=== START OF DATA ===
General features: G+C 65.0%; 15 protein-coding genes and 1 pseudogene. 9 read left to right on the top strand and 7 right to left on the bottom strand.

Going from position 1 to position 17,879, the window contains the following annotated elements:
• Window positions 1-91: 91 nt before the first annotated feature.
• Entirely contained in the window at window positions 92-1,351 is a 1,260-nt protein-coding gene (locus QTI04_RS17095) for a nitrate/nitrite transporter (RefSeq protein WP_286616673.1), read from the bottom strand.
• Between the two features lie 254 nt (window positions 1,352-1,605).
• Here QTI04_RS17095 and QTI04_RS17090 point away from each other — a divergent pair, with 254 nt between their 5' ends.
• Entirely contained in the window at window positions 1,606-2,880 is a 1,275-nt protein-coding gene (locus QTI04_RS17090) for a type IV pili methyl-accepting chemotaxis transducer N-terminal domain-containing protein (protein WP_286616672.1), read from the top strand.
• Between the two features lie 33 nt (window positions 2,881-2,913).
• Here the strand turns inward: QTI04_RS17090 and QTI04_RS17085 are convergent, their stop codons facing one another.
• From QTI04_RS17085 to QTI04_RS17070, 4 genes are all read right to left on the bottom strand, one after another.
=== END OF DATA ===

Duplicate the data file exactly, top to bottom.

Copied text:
General features: G+C 65.0%; 15 protein-coding genes and 1 pseudogene. 9 read left to right on the top strand and 7 right to left on the bottom strand.

Going from position 1 to position 17,879, the window contains the following annotated elements:
• Window positions 1-91: 91 nt before the first annotated feature.
• Entirely contained in the window at window positions 92-1,351 is a 1,260-nt protein-coding gene (locus QTI04_RS17095) for a nitrate/nitrite transporter (RefSeq protein WP_286616673.1), read from the bottom strand.
• Between the two features lie 254 nt (window positions 1,352-1,605).
• Here QTI04_RS17095 and QTI04_RS17090 point away from each other — a divergent pair, with 254 nt between their 5' ends.
• Entirely contained in the window at window positions 1,606-2,880 is a 1,275-nt protein-coding gene (locus QTI04_RS17090) for a type IV pili methyl-accepting chemotaxis transducer N-terminal domain-containing protein (protein WP_286616672.1), read from the top strand.
• Between the two features lie 33 nt (window positions 2,881-2,913).
• Here the strand turns inward: QTI04_RS17090 and QTI04_RS17085 are convergent, their stop codons facing one another.
• From QTI04_RS17085 to QTI04_RS17070, 4 genes are all read right to left on the bottom strand, one after another.